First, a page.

We can start by noting how the rape of the Sabine women crucially differs from other foundation myth rape narratives. Rhea Silvia was raped, and incarcerated; Lucretia was raped, and committed suicide; by contrast, the Sabine women were raped, and became their rapists’ wives and mothers of their children, and came to their defense against their own fathers and brothers. Their pleas for an end to violence create space for the continuation and growth of the Roman state. The Sabine women reconstruct a life out of their trauma: this is the daunting, terrifying task that every survivor of sexual assault must confront.

To be clear: by no means whatsoever am I saying that developing a positive relationship with one’s rapist is an example to be followed. Developing Stockholm syndrome is not a positive reaction to kidnapping. Forced marriage to one’s rapist is unacceptable (though it still happens). What I am noting is that the Sabine women find coping strategies to move forward with their lives, which accurately reflects what survivors of sexual assault must do today.

(Rape of the Sabines by Giambologna, Loggia dei Lanzi, Florence; 1583. Photo by Sara L. Hales.)
(Rape of the Sabines by Giambologna, Loggia dei Lanzi, Florence; 1583. Photo by Sara L. Hales, unpublished.)

The Sabine men delay military action to bring back their girls, allowing time for Romulus to persuade the abducted women to “give their hearts to those men to whom Fortune had given their bodies,” as Livy says, and for the women to develop robust cases of the aforementioned Stockholm syndrome, even to bear children to their Roman kidnappers/husbands. Just as the Sabine women are beginning to adjust (healthily or not) to their new reality, their fathers and brothers finally return to “rescue” them. The women rush onto the battlefield between the two sides, hair flying and babies in their arms, and beg for an end to the fighting, so that they will not have to watch their Roman husbands and Sabine relatives kill each other. They even blame themselves for the conflict, in a manner that is unreasonable to us, but expected for them.

And at last, the men listen to the women. They lay down their arms and strike a treaty.

In this fledgling Roman culture which absolves the male rapist of all responsibility, which sees the violated female body as diminished and no longer worthy of proper marriage to anyone but the rapist, the Sabines’ dramatic entry into battle and plea for peace is a reconstruction of themselves. So much has been taken from them—their families, their youth, the virginity which made them “worthy”—but they rise from it to reclaim a respectable identity for themselves, that of Roman matronae. (I would argue that Roman freedwomen in the late Republic and early empire, who had been legally sexually available as slaves, would follow in the Sabines’ footsteps in claiming matrona status through the iconography on their tombstones. The reconstruction of chastity never goes away.)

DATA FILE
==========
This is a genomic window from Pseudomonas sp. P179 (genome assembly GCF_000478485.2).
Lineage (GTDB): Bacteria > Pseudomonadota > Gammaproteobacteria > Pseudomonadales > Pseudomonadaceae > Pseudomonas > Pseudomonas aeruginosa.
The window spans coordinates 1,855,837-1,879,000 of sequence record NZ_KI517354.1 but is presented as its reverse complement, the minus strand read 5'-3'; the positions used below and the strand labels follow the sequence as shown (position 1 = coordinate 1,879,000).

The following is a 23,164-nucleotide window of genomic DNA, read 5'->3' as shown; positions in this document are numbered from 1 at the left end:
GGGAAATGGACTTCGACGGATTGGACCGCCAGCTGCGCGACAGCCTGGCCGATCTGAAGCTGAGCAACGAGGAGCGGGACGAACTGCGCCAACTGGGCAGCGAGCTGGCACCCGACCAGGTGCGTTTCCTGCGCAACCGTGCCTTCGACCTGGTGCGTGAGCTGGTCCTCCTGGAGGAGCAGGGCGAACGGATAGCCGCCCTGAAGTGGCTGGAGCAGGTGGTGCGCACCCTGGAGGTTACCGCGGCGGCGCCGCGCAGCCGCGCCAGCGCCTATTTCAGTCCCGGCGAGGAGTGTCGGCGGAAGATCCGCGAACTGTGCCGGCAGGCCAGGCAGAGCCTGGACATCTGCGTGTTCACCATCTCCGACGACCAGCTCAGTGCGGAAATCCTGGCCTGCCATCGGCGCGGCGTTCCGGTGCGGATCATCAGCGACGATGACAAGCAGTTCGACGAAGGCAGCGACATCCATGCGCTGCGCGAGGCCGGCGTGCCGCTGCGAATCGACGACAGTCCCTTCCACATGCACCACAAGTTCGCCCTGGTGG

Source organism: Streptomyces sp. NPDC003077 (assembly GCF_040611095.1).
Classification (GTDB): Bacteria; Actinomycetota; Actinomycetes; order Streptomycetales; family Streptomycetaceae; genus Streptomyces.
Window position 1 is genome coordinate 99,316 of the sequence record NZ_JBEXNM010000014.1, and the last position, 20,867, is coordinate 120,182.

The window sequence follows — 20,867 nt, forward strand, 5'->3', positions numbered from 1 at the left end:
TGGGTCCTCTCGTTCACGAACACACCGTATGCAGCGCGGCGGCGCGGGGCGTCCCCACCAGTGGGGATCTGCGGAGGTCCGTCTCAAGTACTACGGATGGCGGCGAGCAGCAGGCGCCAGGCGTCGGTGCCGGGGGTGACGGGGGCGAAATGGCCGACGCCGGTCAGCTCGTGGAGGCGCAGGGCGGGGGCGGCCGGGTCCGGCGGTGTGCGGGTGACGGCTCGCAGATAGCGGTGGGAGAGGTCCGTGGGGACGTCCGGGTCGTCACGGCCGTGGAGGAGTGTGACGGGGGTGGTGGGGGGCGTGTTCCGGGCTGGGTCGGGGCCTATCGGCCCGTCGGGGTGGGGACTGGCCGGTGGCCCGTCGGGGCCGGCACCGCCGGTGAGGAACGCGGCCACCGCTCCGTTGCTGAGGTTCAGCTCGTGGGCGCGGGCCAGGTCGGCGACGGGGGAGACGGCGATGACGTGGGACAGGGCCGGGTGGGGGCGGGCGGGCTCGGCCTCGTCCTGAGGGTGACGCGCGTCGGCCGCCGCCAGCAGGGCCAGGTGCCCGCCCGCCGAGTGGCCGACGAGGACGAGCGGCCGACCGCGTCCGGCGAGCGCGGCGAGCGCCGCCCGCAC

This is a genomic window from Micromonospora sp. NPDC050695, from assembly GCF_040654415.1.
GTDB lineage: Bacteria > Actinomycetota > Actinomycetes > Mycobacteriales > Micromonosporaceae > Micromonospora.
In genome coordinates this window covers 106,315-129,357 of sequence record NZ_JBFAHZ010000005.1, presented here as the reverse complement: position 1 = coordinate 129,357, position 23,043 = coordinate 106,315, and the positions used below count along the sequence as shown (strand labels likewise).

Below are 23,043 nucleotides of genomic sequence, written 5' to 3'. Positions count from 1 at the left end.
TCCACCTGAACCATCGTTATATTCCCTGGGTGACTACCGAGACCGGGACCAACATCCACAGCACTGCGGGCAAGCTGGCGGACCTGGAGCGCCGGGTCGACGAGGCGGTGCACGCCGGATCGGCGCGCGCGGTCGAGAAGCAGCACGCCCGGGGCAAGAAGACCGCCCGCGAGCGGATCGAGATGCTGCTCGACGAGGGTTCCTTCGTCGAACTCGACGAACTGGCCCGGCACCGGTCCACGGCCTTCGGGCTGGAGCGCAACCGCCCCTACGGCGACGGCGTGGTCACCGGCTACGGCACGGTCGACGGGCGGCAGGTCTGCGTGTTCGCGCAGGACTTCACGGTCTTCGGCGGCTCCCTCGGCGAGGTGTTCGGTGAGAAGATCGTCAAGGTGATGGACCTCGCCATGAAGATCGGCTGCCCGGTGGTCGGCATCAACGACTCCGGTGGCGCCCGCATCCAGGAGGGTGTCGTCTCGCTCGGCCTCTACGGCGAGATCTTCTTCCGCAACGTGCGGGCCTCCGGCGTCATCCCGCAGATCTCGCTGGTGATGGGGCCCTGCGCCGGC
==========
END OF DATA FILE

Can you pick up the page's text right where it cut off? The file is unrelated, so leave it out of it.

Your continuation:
This is how we tell the story of the Sabine women, and learn from it in the midst of our own patriarchal culture’s deficiencies in listening to women. We tell it as a story of feminine resilience and resourcefulness in the face of unthinkable brutality, of reclaiming the agency and respect that have been trampled upon. We must not smooth over the use of physical force, of psychological manipulation, of victim self-blaming, of familial neglect; but neither must we convince ourselves and our students that those are the only elements of the story worth focusing on.

This is easier said than done in an undergraduate classroom, be it a Latin course or a Roman history course. Setting ground rules with our students, with their input, is a must before beginning difficult discussions like this. Since our classes more than likely include students who are survivors of sexual violence, entering the conversation with a plan and making sure survivors feel sufficiently prepared and safe in class is paramount. Yurie Hong can help with that, as can Rosanna Lauriola.